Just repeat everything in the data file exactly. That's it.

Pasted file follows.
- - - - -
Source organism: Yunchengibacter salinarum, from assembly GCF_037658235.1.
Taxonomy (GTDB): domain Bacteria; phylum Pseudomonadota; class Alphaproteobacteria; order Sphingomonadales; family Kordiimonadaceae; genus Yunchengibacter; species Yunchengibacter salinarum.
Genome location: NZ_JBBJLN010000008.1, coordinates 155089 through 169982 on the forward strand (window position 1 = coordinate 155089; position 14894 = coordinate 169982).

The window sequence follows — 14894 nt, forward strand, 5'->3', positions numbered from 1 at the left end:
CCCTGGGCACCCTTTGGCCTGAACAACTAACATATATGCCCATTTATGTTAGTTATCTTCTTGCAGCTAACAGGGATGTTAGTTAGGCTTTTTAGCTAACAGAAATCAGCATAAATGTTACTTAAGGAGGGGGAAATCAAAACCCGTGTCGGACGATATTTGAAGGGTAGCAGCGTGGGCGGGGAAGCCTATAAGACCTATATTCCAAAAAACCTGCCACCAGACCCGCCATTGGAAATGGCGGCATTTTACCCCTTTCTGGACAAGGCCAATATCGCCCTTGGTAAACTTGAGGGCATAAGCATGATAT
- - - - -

Source organism: Yunchengibacter salinarum, from assembly GCF_037658235.1.
Taxonomy (GTDB): domain Bacteria; phylum Pseudomonadota; class Alphaproteobacteria; order Sphingomonadales; family Kordiimonadaceae; genus Yunchengibacter; species Yunchengibacter salinarum.
Genome location: NZ_JBBJLN010000008.1, coordinates 155089 through 169982 on the forward strand (window position 1 = coordinate 155089; position 14894 = coordinate 169982).

The window sequence follows — 14894 nt, forward strand, 5'->3', positions numbered from 1 at the left end:
CCCTGGGCACCCTTTGGCCTGAACAACTAACATATATGCCCATTTATGTTAGTTATCTTCTTGCAGCTAACAGGGATGTTAGTTAGGCTTTTTAGCTAACAGAAATCAGCATAAATGTTACTTAAGGAGGGGGAAATCAAAACCCGTGTCGGACGATATTTGAAGGGTAGCAGCGTGGGCGGGGAAGCCTATAAGACCTATATTCCAAAAAACCTGCCACCAGACCCGCCATTGGAAATGGCGGCATTTTACCCCTTTCTGGACAAGGCCAATATCGCCCTTGGTAAACTTGAGGGCATAAGCATGATAT